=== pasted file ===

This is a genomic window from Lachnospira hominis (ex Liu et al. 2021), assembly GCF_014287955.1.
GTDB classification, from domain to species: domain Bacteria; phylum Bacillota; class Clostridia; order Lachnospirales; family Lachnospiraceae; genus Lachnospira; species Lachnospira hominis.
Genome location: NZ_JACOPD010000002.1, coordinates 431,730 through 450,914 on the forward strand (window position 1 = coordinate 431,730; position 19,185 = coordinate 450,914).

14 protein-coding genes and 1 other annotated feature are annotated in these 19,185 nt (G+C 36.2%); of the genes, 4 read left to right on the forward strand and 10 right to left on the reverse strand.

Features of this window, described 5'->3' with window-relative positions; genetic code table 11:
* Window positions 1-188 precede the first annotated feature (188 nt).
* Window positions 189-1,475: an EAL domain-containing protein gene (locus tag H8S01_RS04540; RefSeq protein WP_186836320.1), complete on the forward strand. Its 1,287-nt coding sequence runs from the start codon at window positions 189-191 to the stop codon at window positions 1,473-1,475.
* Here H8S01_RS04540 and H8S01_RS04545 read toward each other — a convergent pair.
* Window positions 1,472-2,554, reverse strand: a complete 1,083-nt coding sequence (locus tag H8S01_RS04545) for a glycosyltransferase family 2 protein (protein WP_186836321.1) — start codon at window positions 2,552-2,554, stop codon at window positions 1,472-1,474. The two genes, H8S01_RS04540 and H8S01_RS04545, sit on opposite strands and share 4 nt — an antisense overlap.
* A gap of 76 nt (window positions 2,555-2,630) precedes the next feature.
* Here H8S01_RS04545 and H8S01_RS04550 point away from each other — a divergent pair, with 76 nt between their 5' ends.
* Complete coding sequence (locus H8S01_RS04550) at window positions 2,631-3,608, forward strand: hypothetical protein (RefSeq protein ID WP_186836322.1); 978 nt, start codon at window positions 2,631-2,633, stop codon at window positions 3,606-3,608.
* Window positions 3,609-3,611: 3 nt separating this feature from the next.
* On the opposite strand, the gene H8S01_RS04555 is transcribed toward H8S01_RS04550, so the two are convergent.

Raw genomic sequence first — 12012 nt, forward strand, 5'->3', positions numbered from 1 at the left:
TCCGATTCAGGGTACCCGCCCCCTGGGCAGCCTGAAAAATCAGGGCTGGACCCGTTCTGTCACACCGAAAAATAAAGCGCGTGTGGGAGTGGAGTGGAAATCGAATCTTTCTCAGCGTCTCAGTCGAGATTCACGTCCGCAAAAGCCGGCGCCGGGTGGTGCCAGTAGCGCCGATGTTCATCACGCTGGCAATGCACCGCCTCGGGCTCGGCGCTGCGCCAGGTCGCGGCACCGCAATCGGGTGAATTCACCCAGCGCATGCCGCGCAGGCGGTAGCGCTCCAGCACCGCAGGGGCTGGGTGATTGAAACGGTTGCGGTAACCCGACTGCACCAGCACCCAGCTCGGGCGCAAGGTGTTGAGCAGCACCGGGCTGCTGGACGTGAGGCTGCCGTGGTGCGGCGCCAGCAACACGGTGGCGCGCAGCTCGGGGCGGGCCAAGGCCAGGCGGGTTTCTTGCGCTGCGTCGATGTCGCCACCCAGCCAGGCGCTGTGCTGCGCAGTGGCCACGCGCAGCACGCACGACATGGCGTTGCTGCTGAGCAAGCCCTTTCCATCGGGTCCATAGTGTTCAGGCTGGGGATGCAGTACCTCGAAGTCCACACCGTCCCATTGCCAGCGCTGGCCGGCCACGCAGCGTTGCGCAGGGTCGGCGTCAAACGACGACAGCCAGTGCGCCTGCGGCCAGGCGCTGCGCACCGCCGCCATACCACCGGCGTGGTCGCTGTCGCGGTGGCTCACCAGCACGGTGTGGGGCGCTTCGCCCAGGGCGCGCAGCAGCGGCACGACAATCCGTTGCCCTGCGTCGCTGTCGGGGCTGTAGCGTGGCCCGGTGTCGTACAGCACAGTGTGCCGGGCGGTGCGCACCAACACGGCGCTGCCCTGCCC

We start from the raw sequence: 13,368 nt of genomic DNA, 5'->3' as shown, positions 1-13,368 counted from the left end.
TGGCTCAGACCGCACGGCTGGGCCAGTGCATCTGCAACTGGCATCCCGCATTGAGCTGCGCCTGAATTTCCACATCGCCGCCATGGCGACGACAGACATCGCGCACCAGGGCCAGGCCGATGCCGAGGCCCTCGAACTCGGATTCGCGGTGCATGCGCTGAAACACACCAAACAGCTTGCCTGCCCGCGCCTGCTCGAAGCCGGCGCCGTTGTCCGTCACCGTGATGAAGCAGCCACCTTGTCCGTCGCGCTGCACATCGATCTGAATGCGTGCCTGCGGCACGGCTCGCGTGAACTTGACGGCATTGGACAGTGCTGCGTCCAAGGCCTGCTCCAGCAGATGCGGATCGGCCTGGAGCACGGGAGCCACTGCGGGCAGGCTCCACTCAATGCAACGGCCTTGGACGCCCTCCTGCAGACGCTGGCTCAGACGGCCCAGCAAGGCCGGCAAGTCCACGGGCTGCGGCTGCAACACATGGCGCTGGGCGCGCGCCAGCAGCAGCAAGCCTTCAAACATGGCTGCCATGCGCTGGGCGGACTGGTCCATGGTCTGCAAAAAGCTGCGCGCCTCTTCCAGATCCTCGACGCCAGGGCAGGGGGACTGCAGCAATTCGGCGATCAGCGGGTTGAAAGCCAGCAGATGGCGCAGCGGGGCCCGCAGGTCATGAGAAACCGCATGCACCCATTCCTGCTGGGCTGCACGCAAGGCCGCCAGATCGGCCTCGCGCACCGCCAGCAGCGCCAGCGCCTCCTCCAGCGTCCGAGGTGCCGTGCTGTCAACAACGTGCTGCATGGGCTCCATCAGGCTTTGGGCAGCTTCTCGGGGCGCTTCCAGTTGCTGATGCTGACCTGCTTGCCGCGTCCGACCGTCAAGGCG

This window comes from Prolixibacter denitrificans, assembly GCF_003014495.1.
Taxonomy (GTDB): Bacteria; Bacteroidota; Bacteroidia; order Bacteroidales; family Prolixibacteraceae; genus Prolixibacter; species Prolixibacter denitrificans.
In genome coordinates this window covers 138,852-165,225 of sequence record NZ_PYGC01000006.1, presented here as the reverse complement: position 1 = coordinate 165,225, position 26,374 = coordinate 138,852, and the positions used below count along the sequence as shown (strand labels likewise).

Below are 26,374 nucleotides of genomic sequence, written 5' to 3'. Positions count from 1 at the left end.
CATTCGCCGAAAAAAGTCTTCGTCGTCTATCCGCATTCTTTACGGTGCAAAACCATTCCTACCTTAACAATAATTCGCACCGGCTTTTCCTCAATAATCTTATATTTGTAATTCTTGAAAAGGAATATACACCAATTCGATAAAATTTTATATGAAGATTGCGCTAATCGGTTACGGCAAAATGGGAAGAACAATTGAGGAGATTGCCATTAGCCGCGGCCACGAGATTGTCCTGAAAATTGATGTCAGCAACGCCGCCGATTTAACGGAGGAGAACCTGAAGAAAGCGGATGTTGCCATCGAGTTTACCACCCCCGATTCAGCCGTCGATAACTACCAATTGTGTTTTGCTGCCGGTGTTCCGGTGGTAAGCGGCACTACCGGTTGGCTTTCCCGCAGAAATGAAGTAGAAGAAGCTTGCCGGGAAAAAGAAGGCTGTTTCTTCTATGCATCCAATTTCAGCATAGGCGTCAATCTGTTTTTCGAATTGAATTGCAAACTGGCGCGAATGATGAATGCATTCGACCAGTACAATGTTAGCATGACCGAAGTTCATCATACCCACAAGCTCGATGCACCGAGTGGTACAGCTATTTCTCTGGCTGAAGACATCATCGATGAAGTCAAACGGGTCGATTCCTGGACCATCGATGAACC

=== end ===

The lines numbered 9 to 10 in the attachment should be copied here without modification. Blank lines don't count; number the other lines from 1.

* Window positions 1,472-2,554, reverse strand: a complete 1,083-nt coding sequence (locus tag H8S01_RS04545) for a glycosyltransferase family 2 protein (protein WP_186836321.1) — start codon at window positions 2,552-2,554, stop codon at window positions 1,472-1,474. The two genes, H8S01_RS04540 and H8S01_RS04545, sit on opposite strands and share 4 nt — an antisense overlap.
* A gap of 76 nt (window positions 2,555-2,630) precedes the next feature.